Third, when claims use functional/generic language to carry out a claimed method or process, the details of how the process is carried out need to be disclosed, preferably in the claims (note that in Visual Memory the panel seemed willing to consider such details present in the specification only). The Credit Acceptance panel stressed that claims directed to a results-oriented solution that provide insufficient detail on how the solution is implemented fall short in terms of patent eligibility (citing Intellectual Ventures I).

Finally, arguments that the claimed methods solve an art-recognized problem are not likely to confer patent eligibility on the claims, absent something more (for example, a unique arrangement of generic computer elements). In Prism Technologies, the patent holder’s argument that the hardware identifiers combined with the generic elements provided a solution to an internet- centered problem was rejected based on the finding that the hardware identifiers functioned as was known in the art.

The message the CAFC is conveying appears to be that when the computer is used as a tool to conduct a fundamental activity (for example, facilitating a financial transaction), the claims or the specification are required to clearly describe how the function or arrangement of elements differs from what is art recognized.

What Can We Learn

The take-home from these four cases is that details are important and that the specification can be determinative in winning or losing the patent eligibility fight.

  1. Use the specification to provide a detailed description of how the claimed elements function in the claimed methods.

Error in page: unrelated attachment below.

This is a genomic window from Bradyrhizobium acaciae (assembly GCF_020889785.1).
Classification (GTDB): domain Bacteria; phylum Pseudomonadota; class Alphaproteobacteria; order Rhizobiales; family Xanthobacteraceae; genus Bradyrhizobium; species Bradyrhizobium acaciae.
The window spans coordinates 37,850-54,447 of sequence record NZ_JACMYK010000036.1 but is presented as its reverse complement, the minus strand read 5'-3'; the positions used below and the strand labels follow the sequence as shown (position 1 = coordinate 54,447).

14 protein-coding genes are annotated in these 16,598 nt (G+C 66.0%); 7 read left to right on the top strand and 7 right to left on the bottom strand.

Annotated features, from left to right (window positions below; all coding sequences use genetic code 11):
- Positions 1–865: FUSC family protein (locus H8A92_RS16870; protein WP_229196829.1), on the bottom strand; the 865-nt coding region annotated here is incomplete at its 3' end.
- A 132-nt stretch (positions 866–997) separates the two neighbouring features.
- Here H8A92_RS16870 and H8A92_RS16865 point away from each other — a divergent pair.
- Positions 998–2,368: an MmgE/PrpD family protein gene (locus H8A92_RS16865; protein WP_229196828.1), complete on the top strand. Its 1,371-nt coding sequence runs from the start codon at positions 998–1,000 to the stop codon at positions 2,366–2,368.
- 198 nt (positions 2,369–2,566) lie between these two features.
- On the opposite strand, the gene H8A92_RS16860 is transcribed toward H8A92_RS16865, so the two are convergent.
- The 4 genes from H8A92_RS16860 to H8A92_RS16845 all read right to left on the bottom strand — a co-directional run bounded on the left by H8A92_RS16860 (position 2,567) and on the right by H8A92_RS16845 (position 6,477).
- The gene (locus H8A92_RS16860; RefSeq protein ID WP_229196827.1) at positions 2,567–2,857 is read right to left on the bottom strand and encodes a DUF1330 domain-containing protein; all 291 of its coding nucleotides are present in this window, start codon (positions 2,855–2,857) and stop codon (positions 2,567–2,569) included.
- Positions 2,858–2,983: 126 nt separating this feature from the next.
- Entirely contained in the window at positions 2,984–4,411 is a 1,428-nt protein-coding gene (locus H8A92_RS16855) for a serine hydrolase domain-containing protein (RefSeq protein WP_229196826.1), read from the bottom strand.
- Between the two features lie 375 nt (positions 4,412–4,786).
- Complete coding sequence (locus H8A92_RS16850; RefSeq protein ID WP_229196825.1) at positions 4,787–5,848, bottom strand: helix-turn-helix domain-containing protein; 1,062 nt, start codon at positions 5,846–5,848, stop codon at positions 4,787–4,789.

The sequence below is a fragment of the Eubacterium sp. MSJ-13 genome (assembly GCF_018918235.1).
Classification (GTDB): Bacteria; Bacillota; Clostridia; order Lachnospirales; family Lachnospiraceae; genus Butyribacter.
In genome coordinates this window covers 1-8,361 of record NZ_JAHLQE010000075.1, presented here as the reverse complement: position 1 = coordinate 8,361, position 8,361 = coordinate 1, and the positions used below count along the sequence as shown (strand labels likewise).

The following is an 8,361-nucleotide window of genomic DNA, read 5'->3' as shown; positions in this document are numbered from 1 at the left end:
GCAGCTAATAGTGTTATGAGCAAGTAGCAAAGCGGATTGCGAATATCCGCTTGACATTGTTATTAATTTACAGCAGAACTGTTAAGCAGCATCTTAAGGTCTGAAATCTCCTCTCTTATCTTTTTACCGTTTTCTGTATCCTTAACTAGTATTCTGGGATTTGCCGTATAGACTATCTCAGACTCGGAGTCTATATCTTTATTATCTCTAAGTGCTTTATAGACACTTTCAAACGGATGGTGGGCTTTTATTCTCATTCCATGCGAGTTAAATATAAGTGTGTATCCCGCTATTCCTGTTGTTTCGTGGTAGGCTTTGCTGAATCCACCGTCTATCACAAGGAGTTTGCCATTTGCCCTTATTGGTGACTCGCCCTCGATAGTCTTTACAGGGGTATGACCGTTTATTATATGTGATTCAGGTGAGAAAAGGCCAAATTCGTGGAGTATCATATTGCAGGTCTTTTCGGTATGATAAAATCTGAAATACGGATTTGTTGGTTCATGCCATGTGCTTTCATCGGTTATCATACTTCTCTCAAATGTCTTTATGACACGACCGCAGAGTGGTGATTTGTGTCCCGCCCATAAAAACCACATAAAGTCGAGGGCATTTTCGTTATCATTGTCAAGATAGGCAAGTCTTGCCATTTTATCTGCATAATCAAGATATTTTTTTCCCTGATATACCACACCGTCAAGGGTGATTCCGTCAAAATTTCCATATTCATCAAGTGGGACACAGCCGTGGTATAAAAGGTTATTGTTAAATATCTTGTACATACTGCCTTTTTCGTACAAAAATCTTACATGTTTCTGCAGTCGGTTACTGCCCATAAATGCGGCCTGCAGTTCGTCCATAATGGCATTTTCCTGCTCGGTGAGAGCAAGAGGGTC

2. Consider adding dependent claims to provide increasing levels of detail as to how the claimed methods are carried out.
  3. Use the specification to describe the benefits of the claimed invention, with specific reference to the features claimed.
  4. Use the specification to tie the solution of art-recognized problems to specific elements identified in the claims.
  5. Describe any ways in which the claimed elements function in a different manner or are arranged in a different manner than is art recognized.

While there are no guarantees on the patent eligibility battleground, realizing the importance of the specification in setting up successful arguments for overcoming §101 rejections can only be beneficial.

The second part of this post will compare the claims found patent eligible in Visual Memory to analyze why these claims were deemed to comply with the patent-eligibility requirements.

The courts have long stated that one goal of patent law is to provide certainty to both inventors and the public regarding the law that is applied in determining the metes and bounds of a patent claim. Patent claims that are ambiguous and vague in scope leave the public in doubt as to what is protected by the patent and is considered to exert a chilling effect on further innovation. What is one sure fire way to destroy certainty? Having two differing legal standards applied to claim interpretation seem to fit the bill. This is exactly the situation encountered when patent claims are evaluated for indefiniteness under 35 USC §112(b) by courts in the context of patent litigation and the Patent Trial and Appeal Board (PTAB) in pre- and post-issuance proceedings.